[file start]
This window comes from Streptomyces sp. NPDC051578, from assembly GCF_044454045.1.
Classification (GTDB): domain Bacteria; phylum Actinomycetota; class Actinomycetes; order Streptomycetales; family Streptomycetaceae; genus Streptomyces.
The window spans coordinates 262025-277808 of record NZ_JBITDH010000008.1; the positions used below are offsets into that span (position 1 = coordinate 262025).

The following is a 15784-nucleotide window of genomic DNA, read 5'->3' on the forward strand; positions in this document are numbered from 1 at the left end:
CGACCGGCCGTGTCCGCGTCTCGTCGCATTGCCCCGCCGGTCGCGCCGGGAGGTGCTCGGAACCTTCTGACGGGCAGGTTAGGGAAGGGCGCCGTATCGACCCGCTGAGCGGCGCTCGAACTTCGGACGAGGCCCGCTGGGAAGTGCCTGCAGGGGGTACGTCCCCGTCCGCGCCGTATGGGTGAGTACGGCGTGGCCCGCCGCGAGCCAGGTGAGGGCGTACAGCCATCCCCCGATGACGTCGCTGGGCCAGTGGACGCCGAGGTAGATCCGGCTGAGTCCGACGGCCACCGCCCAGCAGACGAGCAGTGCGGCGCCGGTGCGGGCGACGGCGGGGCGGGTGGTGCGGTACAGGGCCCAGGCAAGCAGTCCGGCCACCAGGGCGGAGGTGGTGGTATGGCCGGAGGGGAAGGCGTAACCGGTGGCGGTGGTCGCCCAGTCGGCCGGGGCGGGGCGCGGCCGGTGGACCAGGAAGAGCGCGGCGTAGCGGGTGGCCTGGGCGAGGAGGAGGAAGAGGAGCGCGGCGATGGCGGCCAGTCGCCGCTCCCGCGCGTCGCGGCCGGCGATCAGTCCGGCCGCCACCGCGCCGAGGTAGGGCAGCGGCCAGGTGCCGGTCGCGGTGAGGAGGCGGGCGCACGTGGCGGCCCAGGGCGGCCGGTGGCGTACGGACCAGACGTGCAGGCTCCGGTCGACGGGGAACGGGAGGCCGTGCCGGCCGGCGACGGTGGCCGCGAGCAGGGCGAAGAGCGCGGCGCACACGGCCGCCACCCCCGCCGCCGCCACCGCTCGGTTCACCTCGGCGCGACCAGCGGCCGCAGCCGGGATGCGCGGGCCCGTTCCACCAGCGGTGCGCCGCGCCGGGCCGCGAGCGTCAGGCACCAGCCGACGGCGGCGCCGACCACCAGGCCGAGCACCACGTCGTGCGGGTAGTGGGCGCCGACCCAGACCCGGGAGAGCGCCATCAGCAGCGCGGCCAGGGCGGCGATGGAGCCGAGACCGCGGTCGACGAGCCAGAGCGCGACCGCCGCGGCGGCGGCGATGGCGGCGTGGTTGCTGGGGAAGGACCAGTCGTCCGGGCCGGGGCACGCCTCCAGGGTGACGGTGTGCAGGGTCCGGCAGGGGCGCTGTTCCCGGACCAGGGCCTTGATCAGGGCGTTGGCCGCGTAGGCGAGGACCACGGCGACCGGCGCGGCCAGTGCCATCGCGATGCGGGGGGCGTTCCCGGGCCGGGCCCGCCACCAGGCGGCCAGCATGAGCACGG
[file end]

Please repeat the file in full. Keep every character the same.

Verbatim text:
This window comes from Streptomyces sp. NPDC051578, from assembly GCF_044454045.1.
Classification (GTDB): domain Bacteria; phylum Actinomycetota; class Actinomycetes; order Streptomycetales; family Streptomycetaceae; genus Streptomyces.
The window spans coordinates 262025-277808 of record NZ_JBITDH010000008.1; the positions used below are offsets into that span (position 1 = coordinate 262025).

The following is a 15784-nucleotide window of genomic DNA, read 5'->3' on the forward strand; positions in this document are numbered from 1 at the left end:
CGACCGGCCGTGTCCGCGTCTCGTCGCATTGCCCCGCCGGTCGCGCCGGGAGGTGCTCGGAACCTTCTGACGGGCAGGTTAGGGAAGGGCGCCGTATCGACCCGCTGAGCGGCGCTCGAACTTCGGACGAGGCCCGCTGGGAAGTGCCTGCAGGGGGTACGTCCCCGTCCGCGCCGTATGGGTGAGTACGGCGTGGCCCGCCGCGAGCCAGGTGAGGGCGTACAGCCATCCCCCGATGACGTCGCTGGGCCAGTGGACGCCGAGGTAGATCCGGCTGAGTCCGACGGCCACCGCCCAGCAGACGAGCAGTGCGGCGCCGGTGCGGGCGACGGCGGGGCGGGTGGTGCGGTACAGGGCCCAGGCAAGCAGTCCGGCCACCAGGGCGGAGGTGGTGGTATGGCCGGAGGGGAAGGCGTAACCGGTGGCGGTGGTCGCCCAGTCGGCCGGGGCGGGGCGCGGCCGGTGGACCAGGAAGAGCGCGGCGTAGCGGGTGGCCTGGGCGAGGAGGAGGAAGAGGAGCGCGGCGATGGCGGCCAGTCGCCGCTCCCGCGCGTCGCGGCCGGCGATCAGTCCGGCCGCCACCGCGCCGAGGTAGGGCAGCGGCCAGGTGCCGGTCGCGGTGAGGAGGCGGGCGCACGTGGCGGCCCAGGGCGGCCGGTGGCGTACGGACCAGACGTGCAGGCTCCGGTCGACGGGGAACGGGAGGCCGTGCCGGCCGGCGACGGTGGCCGCGAGCAGGGCGAAGAGCGCGGCGCACACGGCCGCCACCCCCGCCGCCGCCACCGCTCGGTTCACCTCGGCGCGACCAGCGGCCGCAGCCGGGATGCGCGGGCCCGTTCCACCAGCGGTGCGCCGCGCCGGGCCGCGAGCGTCAGGCACCAGCCGACGGCGGCGCCGACCACCAGGCCGAGCACCACGTCGTGCGGGTAGTGGGCGCCGACCCAGACCCGGGAGAGCGCCATCAGCAGCGCGGCCAGGGCGGCGATGGAGCCGAGACCGCGGTCGACGAGCCAGAGCGCGACCGCCGCGGCGGCGGCGATGGCGGCGTGGTTGCTGGGGAAGGACCAGTCGTCCGGGCCGGGGCACGCCTCCAGGGTGACGGTGTGCAGGGTCCGGCAGGGGCGCTGTTCCCGGACCAGGGCCTTGATCAGGGCGTTGGCCGCGTAGGCGAGGACCACGGCGACCGGCGCGGCCAGTGCCATCGCGATGCGGGGGGCGTTCCCGGGCCGGGCCCGCCACCAGGCGGCCAGCATGAGCACGG